Pennsylvania has been scrambling to organize purchases of a new generation of voting machines but questions about the process abound. Now important news is coming on this front from an article at the local The Citizen’s Voice by Eric Mark:
It looks like Luzerne County voters will not use new voting machines until next year, thanks in part to uncertainties over state funding.
Also, it is not clear when officials will release information about investigations into county elections director Marisa Crispell’s ties to county vendor Election Systems & Software — one of the prospective vendors for the new machines.
The county plans to purchase an electronic voting system that provides added security via a “paper trail” for each vote cast, to comply with a directive state officials issued last year.
When county officials first discussed the planned purchase, with an estimated price tag of $4 million, they said the new machines might be in place for this year’s November election.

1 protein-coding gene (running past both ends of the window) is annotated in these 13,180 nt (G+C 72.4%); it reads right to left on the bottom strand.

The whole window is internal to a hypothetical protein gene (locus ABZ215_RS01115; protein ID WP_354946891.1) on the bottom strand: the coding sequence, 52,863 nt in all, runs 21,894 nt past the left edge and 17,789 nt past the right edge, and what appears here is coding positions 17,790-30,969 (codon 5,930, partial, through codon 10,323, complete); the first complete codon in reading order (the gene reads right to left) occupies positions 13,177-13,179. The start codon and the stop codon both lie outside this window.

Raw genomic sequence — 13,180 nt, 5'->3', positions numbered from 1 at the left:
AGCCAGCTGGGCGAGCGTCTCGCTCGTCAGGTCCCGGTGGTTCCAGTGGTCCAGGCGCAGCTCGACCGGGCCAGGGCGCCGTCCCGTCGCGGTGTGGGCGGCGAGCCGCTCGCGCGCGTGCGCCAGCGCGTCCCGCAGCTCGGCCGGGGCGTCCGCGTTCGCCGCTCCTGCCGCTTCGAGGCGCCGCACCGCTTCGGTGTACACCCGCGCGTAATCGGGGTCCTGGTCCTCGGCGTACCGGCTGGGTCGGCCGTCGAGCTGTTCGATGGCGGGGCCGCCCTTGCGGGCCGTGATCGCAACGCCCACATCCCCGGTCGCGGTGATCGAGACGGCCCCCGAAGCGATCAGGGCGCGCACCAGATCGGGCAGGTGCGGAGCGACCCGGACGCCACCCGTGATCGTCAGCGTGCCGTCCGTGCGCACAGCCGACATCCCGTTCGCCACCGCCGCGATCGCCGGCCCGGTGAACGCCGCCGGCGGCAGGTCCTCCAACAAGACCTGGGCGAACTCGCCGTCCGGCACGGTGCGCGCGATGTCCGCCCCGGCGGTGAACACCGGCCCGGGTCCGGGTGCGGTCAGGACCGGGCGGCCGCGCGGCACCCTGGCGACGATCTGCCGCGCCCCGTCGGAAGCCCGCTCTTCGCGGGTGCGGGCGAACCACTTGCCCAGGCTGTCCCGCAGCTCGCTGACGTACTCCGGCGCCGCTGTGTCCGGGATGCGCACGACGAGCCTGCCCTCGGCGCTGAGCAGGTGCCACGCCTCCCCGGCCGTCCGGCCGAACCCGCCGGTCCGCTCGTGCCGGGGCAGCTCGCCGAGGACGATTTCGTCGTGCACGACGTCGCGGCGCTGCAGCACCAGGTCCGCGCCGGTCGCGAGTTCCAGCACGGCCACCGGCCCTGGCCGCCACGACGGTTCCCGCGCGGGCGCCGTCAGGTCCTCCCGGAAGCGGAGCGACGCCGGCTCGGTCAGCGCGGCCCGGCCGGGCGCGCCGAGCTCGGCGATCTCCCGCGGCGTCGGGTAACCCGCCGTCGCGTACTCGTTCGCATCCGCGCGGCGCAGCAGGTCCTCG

See the full article at The Citizen’s Voice. The backlash against voting machines without a paper trial is underway as more are demanding the use of paper ballots across the country. The continued use of voting machines without a paper trial is recognized as a big mistake from a security standpoint, as outlined in a great explanatory page on the website of the nonprofit fair election advocacy group, the Verified Voting Foundation:
The most important aspect of a voting system, with respect to accuracy, integrity and security, is whether or not it is independently auditable. That is, the very prerequisite to accuracy, integrity and security in today’s voting technology is that there be a voter-marked paper ballot, or at least a voter-verifiable paper audit trail, for every vote cast. This ensures that election officials will have something they can use to confirm whether or not the electronic tallies produced by the voting system accurately reflected the intention of the voters.